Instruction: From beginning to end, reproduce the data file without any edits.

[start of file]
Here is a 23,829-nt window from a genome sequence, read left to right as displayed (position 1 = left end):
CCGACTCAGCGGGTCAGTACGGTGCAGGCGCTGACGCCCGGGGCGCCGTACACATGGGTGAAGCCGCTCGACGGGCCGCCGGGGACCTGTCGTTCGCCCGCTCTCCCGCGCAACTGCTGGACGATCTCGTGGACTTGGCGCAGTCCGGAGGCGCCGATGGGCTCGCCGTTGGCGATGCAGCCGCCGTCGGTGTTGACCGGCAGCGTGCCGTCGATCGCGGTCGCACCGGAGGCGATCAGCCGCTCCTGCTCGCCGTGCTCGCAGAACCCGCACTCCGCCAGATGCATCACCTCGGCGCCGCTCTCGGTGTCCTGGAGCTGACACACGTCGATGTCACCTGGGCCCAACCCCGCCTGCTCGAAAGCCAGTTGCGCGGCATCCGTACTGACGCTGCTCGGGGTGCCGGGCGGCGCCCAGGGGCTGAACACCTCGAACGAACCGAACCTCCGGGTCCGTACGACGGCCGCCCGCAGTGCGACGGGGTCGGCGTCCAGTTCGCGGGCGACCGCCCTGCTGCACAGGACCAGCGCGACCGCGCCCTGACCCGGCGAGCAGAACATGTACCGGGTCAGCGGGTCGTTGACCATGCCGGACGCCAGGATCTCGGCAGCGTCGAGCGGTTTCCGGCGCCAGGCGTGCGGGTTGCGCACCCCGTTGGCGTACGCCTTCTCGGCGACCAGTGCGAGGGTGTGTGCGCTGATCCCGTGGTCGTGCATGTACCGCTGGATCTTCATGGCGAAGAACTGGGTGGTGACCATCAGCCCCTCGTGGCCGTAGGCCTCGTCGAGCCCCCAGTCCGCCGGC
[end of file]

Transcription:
Here is a 23,829-nt window from a genome sequence, read left to right as displayed (position 1 = left end):
CCGACTCAGCGGGTCAGTACGGTGCAGGCGCTGACGCCCGGGGCGCCGTACACATGGGTGAAGCCGCTCGACGGGCCGCCGGGGACCTGTCGTTCGCCCGCTCTCCCGCGCAACTGCTGGACGATCTCGTGGACTTGGCGCAGTCCGGAGGCGCCGATGGGCTCGCCGTTGGCGATGCAGCCGCCGTCGGTGTTGACCGGCAGCGTGCCGTCGATCGCGGTCGCACCGGAGGCGATCAGCCGCTCCTGCTCGCCGTGCTCGCAGAACCCGCACTCCGCCAGATGCATCACCTCGGCGCCGCTCTCGGTGTCCTGGAGCTGACACACGTCGATGTCACCTGGGCCCAACCCCGCCTGCTCGAAAGCCAGTTGCGCGGCATCCGTACTGACGCTGCTCGGGGTGCCGGGCGGCGCCCAGGGGCTGAACACCTCGAACGAACCGAACCTCCGGGTCCGTACGACGGCCGCCCGCAGTGCGACGGGGTCGGCGTCCAGTTCGCGGGCGACCGCCCTGCTGCACAGGACCAGCGCGACCGCGCCCTGACCCGGCGAGCAGAACATGTACCGGGTCAGCGGGTCGTTGACCATGCCGGACGCCAGGATCTCGGCAGCGTCGAGCGGTTTCCGGCGCCAGGCGTGCGGGTTGCGCACCCCGTTGGCGTACGCCTTCTCGGCGACCAGTGCGAGGGTGTGTGCGCTGATCCCGTGGTCGTGCATGTACCGCTGGATCTTCATGGCGAAGAACTGGGTGGTGACCATCAGCCCCTCGTGGCCGTAGGCCTCGTCGAGCCCCCAGTCCGCCGGC